Figure 4showed the wide-angle XRD data and an FT-IR spectrum taken with an attenuated reflectance method of nanoporous silicified phospholipids-coated talc powders. The XRD data were confirmed that the talc crystallinity was maintained after the phospholipids and silicification coating process; all the main peaks showed thed values of 9.34, 4.65, 3.11, 2.33, 1.87, 1.56, 1.39, 1.33, respectively. The lattice constantsa,b, andc which were calculated in relation to the observedd values were 5.19, 9.29, and 18.89, respectively. From calculation of these values, the talc powder had a tri-layer monoclinic form of the mineral. After phospholipids coating process, some weak ripples from typical peaks of talc powder disappeared and shifted to form shoulders on the broad peaks at 2θ = 22° and 60° because the phospholipids coating caused a stacking disorder in the talc powder. The silicification process on the phospholipids-coated talc powder showed that the peak position and intensity were similar to the talc powder: this outcome indicated that the disordered phospholipids domain was ordered by the silicification on the hydrophilic domains (heads) of the phospholipids. The proposed reactions produced the significant changes that were observed in the IR spectra of the surface modified talc powders. The spectrum of the talc powder showed the presence of a sharp band at 3676 and 1000 cm−1corresponding toν(Mg–OH) andν(Si–O–Si) vibrations, respectively. The spectrum of the Mg-chelator bound talc (Mg-Talc) showed an increase in theν(–OH) vibration at 3400 cm−1due to the formation of magnesium hydroxide (Mg–(OH)2). A spectrum of the phospholipids-coated Mg-talc powder revealed that the intensity of the magnesium hydroxide was reduced by the replacement of the lecithin, and that the initial bands of alkyl chains appeared in the range of 3000–2800 cm−1. A spectrum of the silicified phospholipids-coated Mg-talc powder showed theν(Mg–OH),ν(Si–O–Si), andν(C–H) vibration in the detection ranges confirming the presence of organic and inorganic groups on the matrices.
Figure 4

(a) Wide-angle XRD data. ((i) Talc powders, (ii) phospholipids-coated talc, (iii) nanoporous silicified phospholipids-coated talc), and (b) FT-IR spectra of (i) talc, (ii) Mg-talc, (iii) phospholipids-coated talc, and (iv) nanoporous silicified phospholipids-coated talc powders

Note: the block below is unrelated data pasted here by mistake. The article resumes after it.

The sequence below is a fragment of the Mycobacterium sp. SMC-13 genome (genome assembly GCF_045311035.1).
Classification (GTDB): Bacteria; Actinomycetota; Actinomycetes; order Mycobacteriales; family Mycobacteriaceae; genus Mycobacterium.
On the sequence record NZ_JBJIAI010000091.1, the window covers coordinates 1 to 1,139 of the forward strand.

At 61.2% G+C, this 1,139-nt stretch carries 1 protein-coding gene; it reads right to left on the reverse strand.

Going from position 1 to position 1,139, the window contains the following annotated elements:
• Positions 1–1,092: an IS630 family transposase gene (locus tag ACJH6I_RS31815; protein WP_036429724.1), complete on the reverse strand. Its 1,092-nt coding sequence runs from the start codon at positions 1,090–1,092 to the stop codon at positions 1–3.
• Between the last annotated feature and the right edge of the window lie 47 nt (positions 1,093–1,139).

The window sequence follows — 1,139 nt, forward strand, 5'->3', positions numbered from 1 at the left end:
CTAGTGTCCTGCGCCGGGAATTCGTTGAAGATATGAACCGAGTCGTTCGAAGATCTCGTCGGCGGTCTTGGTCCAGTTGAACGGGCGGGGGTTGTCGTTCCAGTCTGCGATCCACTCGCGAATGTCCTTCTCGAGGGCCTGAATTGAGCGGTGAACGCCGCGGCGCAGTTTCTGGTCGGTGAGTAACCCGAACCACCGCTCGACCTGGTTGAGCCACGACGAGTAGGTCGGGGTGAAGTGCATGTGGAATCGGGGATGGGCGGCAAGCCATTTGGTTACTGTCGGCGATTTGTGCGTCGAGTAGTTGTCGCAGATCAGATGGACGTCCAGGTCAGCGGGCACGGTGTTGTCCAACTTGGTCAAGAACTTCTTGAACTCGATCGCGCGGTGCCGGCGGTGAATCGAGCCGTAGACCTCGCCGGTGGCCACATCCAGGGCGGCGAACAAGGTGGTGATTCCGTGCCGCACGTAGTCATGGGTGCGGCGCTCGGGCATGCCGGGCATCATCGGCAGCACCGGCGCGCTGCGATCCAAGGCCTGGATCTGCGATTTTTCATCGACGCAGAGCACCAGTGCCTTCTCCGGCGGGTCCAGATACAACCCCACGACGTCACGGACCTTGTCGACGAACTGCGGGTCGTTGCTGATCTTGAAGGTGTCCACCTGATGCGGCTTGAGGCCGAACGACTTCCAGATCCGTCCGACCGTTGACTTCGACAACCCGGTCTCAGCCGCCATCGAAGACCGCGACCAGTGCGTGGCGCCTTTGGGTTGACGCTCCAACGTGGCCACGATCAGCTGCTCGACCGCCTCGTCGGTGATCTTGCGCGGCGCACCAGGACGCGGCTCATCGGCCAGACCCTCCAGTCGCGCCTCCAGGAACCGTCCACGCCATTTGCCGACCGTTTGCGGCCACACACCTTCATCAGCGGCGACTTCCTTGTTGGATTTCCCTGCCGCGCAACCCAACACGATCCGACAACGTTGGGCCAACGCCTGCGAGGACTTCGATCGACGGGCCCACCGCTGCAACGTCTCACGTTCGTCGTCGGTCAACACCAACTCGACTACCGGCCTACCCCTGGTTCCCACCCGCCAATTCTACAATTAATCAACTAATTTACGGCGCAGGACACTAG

The controlled drug release application was achieved through the loading and releasing of glycolic acid, which is known as a skin-care drug for wrinkle, roughness, age spots, and other skin damage. For the nanoporous silicified phospholipids-coated Mg-talc materials, the pattern of drug loading and releasing were dependent on the pore confinement of the porous structure as a result of the weak hydrogen bonding between the surface hydroxy group(–OH) of SiO2or the hydrophobic alkyl chain of the lecithin and hydroxy group(–OH) of glycolic acid. Figure 5shows the releasing profile of glycolic acid in both the phospholipids-coated Mg-talc (LC Mg-talc) and the nanoporous silicified phospholipids Mg-talc (SLC Mg-talc) powders by using the reflective method of a solid-state UV–Vis spectrophotometer. The overall delivery of the glycolic acid into the media is controlled by diffusion through the LC Mg-talc membrane and the SLC Mg-talc porous matrices. The glycolic acid diffusion in the porous matrices of the nanoporous silicified phospholipids was effected through a more controlled released than that of the only phospholipids-coated materials. This result was attributed to the steric hindrance of the silica layers because the porous matrices of the silicified phospholipids had a more complicated structure. Although the glycolic acid could be easily squeezed out of the LC Mg-talc powders, the silica layer of the Mg-talc porous matrices enables the release to be controlled. The release profile of the SLC Mg-talc powders showed a first-order and zero-order release before and after 24 h, respectively. However, the first-order release pattern was only observed in the LC Mg-talc powders. From comparing the first-order release patterns, the release rate of glycolic acid for the initial 24 h was calculated to 6.2 and 3.7 mmol/(h g) for the SLC Mg-talc powder and LC Mg-talc powders, respectively.
Figure 5

Controlled release profile of glycolic acid as a function of the releasing time. () Phospholipids-coated talc powder and () nanoporous silicified phospholipids-coated talc powder


In summary, the nanoporous silicified phospholipids-coated inorganic powders were systematically synthesized and characterized. The silicification process involves co-assembly of a chemically active phospholipid bilayer within the ordered porosity of a silica matrix. The concentration of the Mg-chelator was optimized to fix the phospholipids and activate the surface. The controlled release application of the synthesized materials was achieved to glycolic acid, and obtained a zero-order release pattern due to the nanoporosity. Consequently, the nanoporous silicification process on the phospholipids is very useful for bio-related fields such as cosmetics and drug delivery systems. We expect the basic results to lead to a general and simple approach for preparing a wide range of controlled releasing materials such as encapsulation with cosmetics or drugs.



This work was supported by a grant from the Fundamental R&D Program for Core Technology of Materials funded by the Ministry of Knowledge Economy, Republic of Korea.

Authors’ Affiliations

Korea Institute of Ceramic Engineering and Technology